The New York Mets are entering a new era. Steve Cohen is going to buy the team and should spend money. All signs point to Brodie Van Wagenen being removed from his post as general manager. The team has a lot of excellent young position players and has arguably the best pitcher in baseball in Jacob deGrom.
But as we’ve seen in the last 15 years, such concepts are fleeting with this organization. The 2006 Mets were the best team in baseball and if not for Yadier Molina, would have won the organization’s third World Series title that year behind the talents of two young stars in David Wright and Jose Reyes and a superstar veteran in Carlos Beltran. Three years later the Mets won 70 games. In 2015 the team made it to the World Series behind a young pitching staff that was arguably the best in baseball. Five years later, only deGrom remains at that level as all of the others have fallen off, are not on the team or are injured.
Even with the losing year in the Covid-19 shortened season of 2020, the Mets appear to be on the threshold of success. Dominic Smith and Michael Conforto came into their own as leaders and baseball players this year. Jeff McNeil is an intense player who maximizes every ounce of his ability, all while growing into the perfect super utility player, able to play everyday because he can fill in at second base, third base or a corner outfield spot. Despite not having as monumental a year as his rookie season, Pete Alonso showed that he is still a force by posting an .817 OPS and 16 home runs in only 239 plate appearances. Then there is deGrom, who will not win a third straight Cy Young award, but still lead the National League in strikeouts and posted his third consecutive ERA under 2.50.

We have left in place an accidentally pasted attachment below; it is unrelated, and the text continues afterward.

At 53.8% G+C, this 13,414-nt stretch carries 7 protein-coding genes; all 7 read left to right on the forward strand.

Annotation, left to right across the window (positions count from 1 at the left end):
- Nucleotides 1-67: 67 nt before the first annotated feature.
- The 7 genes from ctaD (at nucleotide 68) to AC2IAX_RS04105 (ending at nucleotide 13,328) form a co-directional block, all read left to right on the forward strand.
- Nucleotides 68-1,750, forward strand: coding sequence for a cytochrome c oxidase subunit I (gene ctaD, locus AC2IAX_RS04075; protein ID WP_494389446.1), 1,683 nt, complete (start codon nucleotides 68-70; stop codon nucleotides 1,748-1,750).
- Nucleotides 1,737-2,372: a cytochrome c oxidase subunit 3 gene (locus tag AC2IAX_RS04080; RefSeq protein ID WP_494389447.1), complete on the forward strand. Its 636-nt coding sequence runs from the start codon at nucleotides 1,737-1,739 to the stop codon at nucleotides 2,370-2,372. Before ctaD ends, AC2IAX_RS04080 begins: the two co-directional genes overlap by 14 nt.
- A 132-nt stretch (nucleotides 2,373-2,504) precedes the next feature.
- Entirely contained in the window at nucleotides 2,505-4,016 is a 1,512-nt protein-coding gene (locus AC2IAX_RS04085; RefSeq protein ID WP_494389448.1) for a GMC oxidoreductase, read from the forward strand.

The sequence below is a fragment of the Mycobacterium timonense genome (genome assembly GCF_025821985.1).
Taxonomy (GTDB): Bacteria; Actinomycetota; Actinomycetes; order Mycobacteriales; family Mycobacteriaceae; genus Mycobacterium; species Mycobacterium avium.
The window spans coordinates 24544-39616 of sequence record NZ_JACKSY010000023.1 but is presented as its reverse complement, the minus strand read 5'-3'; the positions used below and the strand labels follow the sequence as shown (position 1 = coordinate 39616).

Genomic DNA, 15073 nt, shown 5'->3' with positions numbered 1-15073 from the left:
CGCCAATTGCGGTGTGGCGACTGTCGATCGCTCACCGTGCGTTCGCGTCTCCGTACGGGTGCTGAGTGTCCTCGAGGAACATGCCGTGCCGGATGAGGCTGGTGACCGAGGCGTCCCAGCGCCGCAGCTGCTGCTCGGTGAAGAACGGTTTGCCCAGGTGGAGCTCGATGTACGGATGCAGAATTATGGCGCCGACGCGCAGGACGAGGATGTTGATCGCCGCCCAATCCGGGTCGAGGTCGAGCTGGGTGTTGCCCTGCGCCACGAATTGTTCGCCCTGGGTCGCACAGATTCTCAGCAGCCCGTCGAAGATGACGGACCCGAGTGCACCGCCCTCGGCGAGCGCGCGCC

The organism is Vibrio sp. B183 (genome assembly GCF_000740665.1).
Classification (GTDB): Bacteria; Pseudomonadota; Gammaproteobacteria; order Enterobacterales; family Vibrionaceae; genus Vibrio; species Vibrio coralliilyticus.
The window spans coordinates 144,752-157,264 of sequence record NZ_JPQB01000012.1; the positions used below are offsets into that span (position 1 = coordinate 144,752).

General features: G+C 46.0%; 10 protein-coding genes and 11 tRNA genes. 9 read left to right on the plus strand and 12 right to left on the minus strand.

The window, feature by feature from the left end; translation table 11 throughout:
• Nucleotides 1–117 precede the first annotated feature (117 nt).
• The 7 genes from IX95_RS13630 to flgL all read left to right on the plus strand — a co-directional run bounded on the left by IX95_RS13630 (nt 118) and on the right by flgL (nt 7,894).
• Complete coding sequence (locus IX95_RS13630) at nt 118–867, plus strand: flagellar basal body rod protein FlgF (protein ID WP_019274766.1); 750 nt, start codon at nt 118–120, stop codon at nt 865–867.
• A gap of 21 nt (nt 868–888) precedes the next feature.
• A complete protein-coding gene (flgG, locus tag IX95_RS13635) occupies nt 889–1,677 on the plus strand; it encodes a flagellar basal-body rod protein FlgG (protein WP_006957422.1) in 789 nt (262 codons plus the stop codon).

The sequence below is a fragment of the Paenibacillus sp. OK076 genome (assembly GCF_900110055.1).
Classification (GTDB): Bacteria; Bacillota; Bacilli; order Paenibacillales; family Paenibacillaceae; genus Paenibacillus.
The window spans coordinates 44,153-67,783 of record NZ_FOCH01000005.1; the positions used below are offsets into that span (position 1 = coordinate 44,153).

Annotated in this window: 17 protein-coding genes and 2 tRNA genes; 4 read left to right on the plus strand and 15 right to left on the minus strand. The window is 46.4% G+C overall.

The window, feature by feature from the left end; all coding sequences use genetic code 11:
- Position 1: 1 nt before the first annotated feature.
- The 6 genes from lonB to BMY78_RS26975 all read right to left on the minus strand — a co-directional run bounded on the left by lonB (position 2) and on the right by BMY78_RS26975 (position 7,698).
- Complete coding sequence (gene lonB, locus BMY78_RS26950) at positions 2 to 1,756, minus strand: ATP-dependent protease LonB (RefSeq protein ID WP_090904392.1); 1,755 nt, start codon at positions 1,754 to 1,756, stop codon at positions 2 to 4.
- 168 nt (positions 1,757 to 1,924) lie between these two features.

That is what we call a foundation to build on, and the most promising one since probably that 2006 season. The difference though is that 2006 was built on a lot of veterans, which doesn’t always mean for long term success. The core of this team, outside of deGrom, are all in their young to mid-20’s. However, deGrom is the lynchpin to a championship. The Mets don’t have a stud pitcher like him in the system right now. The best pitching prospects the organization has are lower in the system and no one is currently projecting those players to be as good as deGrom. deGrom is a once in a lifetime player and is arguably the second-best pitcher in Mets history behind Tom Seaver.
2021 is such an unknown. Will Covid-19 impact the sport the way it did this year? Will baseball have to radically change to have a 162 game season again? Will the designated hitter really remain in the National League? How will Cohen use his money? Who will be the Mets general manager? Will Sandy Alderson really be team president again? The list goes on. Saying all of that, there is a road to greater success that could lead to a championship if it’s done right.
What needs to change?
The Mets have a major hole at catcher and in its pitching staff. Edwin Diaz seemed to find himself again this year, but the bullpen is still a bit of a mess and the starting rotation has at least two holes that need to be filled. On top of that, the team still needs a real center fielder.
So how do we build a roster to meet these needs and still retain the important pieces that the Mets have today?
The first step was what team options to pick up and what players would most likely pick up their options. The only option that was picked up was Robinson Chirinos, for several reasons. One reason is that he is only one year removed from being really good. Another is that he’s a plus defender with some power. He’s also only making 6.5 million dollars, which when coupled with not picking up Wilson Ramos’ option, saves the Mets some money to use elsewhere. Todd Frazier was an easy cut as well as why he was on the team in the first place is a bit of a mystery and he just doesn’t fit with what’s on the roster.